Some time ago, I had a work in an abstract show. The juror comes in, he’s all pompous and talking about “post-modern abstraction’ in this way that showed he has no idea what he was talking about. He walked around and talked down to all the artists. Then, he awarded the prize to landscape painting. A landscape, a plen air landscape at that, with a duck at a pond. A landscape painting won in an abstract show! Turned out the person who won was related to the juror, go figure.
Most jurors are friends of the curator—it’s a scam to make money as they oftentimes get paid as well. How does a young artist know which juried show is legit? At the galleries I run we will never do a juried show.
DAU—No juried shows ever?
WC—Well, there is an exception. We were in ArtFest in Beavercreek last year. That was a juried show done right. The judges were people who knew what they were about. Michael Roediger; Director and CEO of Dayton Art Institute, (3rd year as a judge), Lisa Seibert; with Dayton Local (4th year as a judge), and Amy Kollar Anderson; Internationally recognized artist, MCACD 2018 grant recipient. Samantha was one of the staff members for ArtFest. And, in my opinion, this show was fair in its judging.
The booth I worked with won Best Interactive. We showed Front Street artists and had a second half that gave away spun art t-shirts. I ran the gallery side, which also had a little gallery that was interactive. All the works inside were free, provided by artists in the area. It was a good event.
DAU—Samantha? You mean Samantha Mang?
WC—She’s part of ArtFest. She’s good people.
DAU—She’s co-curating the Artists United group show with you. Thank you for that. I really liked what happened at the Artists United gathering where you offered The Orphanage for a group show.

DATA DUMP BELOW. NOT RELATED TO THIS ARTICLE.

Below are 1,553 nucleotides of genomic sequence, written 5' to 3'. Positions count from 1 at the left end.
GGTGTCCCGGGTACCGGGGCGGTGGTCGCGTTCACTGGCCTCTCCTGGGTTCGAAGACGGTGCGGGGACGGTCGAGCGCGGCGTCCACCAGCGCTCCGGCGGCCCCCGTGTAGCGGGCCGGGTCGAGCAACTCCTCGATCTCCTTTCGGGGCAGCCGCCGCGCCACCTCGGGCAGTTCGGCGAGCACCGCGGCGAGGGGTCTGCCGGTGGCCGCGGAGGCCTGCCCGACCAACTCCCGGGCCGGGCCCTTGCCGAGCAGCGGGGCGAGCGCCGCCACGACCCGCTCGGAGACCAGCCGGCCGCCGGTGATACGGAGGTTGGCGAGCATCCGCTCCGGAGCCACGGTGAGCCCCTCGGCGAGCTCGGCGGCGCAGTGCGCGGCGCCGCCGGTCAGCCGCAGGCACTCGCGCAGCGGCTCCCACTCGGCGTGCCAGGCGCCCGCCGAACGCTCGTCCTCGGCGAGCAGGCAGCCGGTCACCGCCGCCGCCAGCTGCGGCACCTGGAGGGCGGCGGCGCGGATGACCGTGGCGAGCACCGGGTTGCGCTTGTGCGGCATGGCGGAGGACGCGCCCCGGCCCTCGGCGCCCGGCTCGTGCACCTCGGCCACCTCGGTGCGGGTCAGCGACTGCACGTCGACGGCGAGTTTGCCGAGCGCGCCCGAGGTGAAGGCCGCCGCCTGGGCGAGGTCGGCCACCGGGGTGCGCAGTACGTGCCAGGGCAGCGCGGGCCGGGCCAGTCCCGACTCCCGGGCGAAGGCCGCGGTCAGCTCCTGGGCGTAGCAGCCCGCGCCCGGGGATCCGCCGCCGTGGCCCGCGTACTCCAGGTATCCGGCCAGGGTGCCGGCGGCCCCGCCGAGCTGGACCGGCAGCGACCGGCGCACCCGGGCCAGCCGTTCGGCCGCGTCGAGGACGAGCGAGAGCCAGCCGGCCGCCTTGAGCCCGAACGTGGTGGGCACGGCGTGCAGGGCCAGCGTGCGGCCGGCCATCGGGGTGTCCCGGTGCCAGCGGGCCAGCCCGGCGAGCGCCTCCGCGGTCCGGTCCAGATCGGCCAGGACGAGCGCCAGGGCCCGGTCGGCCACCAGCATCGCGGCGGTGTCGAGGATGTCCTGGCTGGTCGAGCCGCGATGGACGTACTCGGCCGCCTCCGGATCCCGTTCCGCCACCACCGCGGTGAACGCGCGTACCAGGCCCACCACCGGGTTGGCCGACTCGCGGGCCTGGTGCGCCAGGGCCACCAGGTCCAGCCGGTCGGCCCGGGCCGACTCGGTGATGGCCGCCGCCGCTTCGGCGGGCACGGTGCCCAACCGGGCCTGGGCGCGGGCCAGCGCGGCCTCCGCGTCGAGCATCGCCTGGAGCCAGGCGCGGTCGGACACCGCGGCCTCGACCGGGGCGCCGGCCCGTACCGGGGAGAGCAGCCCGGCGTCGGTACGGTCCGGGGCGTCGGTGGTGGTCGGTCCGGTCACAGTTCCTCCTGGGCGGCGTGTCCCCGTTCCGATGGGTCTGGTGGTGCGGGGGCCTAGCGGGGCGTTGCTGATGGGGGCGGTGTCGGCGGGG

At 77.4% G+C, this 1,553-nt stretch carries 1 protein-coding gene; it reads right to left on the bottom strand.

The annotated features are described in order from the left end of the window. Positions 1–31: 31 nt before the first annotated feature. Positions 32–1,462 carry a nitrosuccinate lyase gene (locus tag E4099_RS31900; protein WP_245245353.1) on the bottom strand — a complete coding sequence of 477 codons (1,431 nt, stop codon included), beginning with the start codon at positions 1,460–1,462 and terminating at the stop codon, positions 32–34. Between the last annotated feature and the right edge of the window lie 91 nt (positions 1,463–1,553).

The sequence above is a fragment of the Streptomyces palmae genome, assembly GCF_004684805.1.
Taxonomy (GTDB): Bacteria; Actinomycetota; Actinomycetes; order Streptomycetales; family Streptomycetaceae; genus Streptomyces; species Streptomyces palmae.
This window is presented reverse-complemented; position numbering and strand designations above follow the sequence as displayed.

WC— You wanted a show. I have an art space. I like what Artists United is doing. It’s like what The Orphanage does in some ways. Artists United doesn’t charge a fee to be a member, right? The Orphanage has a zero-profit gallery model: $0 submission fees and $0 commission fees. Our mission is to provide a place for artist to show and sell work. Sales of any work from an artist help support the artist. Our rules are simple: the artist must be present at the show’s opening. The artist, especially emerging artists, needs to mingle with other artists and art patrons. See there’s the network thing we have in common. Artists need to meet people in the public places away from the art studio. How else are they going to sell art? The gallery is supported by the art community attending the shows. We don’t handle any sales of artists’ work: the artists sell their work. But last year, at the galleries, artists sold over 600 works. We don’t take a cut all of that money, it all went into the pockets of the artists.
Let’s say you’re an artist, and you have your work in a group show, like the Artist United show that is coming up. You meet people, maybe you sell some art. If people like your work, they’ll come to your studio. When you’ve built an audience, you can host an open studio event. People buy more art at events. Group shows at The Orphanage broaden the exposure for everybody involved. This Artist United show already has 45 artist signed on and I expect a few more before it opens.
Also, when you have your work in a group show, like the upcoming Artists United show on March 6, you see the work of other artists. You get to talk to each other about art. I love to talk to other artists about art. When artists talk about art, they don’t put a value on it, like “Hey, that could win a prize at a juried show with that work.” No, they talk about the work. The process. What brush did you use to get that effect? What inspired this thing? These sorts of things. Which helps artists expand what they are already doing. As they gain new information, their work becomes better, even if they do not use the ideas they learned about. The conversations, the exposure to other artists still had an influence on them.